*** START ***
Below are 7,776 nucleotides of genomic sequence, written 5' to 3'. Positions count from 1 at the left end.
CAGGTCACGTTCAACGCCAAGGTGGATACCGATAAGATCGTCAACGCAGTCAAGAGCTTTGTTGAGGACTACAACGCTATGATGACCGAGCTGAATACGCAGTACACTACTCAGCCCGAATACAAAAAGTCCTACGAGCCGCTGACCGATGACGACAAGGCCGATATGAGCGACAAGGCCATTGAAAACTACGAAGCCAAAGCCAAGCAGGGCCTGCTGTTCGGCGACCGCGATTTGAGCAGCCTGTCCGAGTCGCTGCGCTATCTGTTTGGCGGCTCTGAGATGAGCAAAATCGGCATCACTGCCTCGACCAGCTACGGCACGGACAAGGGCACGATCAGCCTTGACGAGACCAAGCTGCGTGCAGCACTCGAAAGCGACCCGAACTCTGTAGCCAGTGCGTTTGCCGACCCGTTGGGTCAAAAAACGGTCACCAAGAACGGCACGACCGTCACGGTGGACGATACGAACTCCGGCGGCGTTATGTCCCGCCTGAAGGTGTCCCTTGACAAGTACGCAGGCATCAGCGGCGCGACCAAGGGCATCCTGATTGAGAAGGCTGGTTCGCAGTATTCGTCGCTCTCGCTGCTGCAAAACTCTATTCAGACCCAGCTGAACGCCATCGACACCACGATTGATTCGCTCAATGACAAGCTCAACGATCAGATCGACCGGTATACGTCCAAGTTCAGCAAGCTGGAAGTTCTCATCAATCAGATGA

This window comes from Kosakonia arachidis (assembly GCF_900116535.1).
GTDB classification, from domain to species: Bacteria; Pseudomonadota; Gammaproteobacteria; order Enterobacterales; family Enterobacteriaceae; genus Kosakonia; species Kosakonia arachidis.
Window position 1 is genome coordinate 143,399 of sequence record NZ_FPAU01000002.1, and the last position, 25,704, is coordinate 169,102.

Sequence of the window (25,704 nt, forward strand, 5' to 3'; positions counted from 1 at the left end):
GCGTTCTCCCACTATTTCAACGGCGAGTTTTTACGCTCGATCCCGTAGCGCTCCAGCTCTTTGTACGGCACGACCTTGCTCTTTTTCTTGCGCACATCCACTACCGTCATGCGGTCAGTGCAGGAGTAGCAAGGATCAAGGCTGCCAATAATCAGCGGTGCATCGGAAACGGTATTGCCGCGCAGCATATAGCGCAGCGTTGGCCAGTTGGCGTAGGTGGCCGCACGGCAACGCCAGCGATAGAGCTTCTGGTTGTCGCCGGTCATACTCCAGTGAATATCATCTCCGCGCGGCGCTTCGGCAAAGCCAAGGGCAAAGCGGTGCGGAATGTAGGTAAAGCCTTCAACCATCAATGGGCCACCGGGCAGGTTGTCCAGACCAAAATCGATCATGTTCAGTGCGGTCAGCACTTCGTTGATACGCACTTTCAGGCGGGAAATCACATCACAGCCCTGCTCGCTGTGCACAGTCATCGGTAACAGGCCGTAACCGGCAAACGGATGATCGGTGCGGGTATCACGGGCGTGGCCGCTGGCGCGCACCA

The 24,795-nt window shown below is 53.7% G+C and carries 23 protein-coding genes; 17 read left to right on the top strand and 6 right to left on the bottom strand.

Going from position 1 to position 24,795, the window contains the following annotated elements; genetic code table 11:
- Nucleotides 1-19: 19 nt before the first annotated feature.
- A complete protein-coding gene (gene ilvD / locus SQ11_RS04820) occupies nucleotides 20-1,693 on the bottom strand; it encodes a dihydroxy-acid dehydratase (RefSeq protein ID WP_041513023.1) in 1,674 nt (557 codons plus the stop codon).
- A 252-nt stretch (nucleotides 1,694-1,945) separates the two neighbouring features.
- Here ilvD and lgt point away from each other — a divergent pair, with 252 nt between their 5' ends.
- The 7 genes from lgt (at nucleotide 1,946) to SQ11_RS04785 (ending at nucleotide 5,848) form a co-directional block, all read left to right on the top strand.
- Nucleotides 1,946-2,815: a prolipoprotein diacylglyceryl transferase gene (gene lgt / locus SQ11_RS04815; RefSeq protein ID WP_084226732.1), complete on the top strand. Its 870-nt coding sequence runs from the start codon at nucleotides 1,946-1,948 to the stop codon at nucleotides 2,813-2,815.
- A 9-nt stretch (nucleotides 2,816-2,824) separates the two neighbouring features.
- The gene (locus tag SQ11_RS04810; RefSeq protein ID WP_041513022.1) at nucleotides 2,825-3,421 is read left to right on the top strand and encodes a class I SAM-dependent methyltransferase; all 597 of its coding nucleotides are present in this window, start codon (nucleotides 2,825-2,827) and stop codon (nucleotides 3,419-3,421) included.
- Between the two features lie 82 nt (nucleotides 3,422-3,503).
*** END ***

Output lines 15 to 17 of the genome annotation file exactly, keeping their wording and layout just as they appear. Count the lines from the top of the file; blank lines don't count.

- Nucleotides 1,946-2,815: a prolipoprotein diacylglyceryl transferase gene (gene lgt / locus SQ11_RS04815; RefSeq protein ID WP_084226732.1), complete on the top strand. Its 870-nt coding sequence runs from the start codon at nucleotides 1,946-1,948 to the stop codon at nucleotides 2,813-2,815.
- A 9-nt stretch (nucleotides 2,816-2,824) separates the two neighbouring features.
- The gene (locus tag SQ11_RS04810; RefSeq protein ID WP_041513022.1) at nucleotides 2,825-3,421 is read left to right on the top strand and encodes a class I SAM-dependent methyltransferase; all 597 of its coding nucleotides are present in this window, start codon (nucleotides 2,825-2,827) and stop codon (nucleotides 3,419-3,421) included.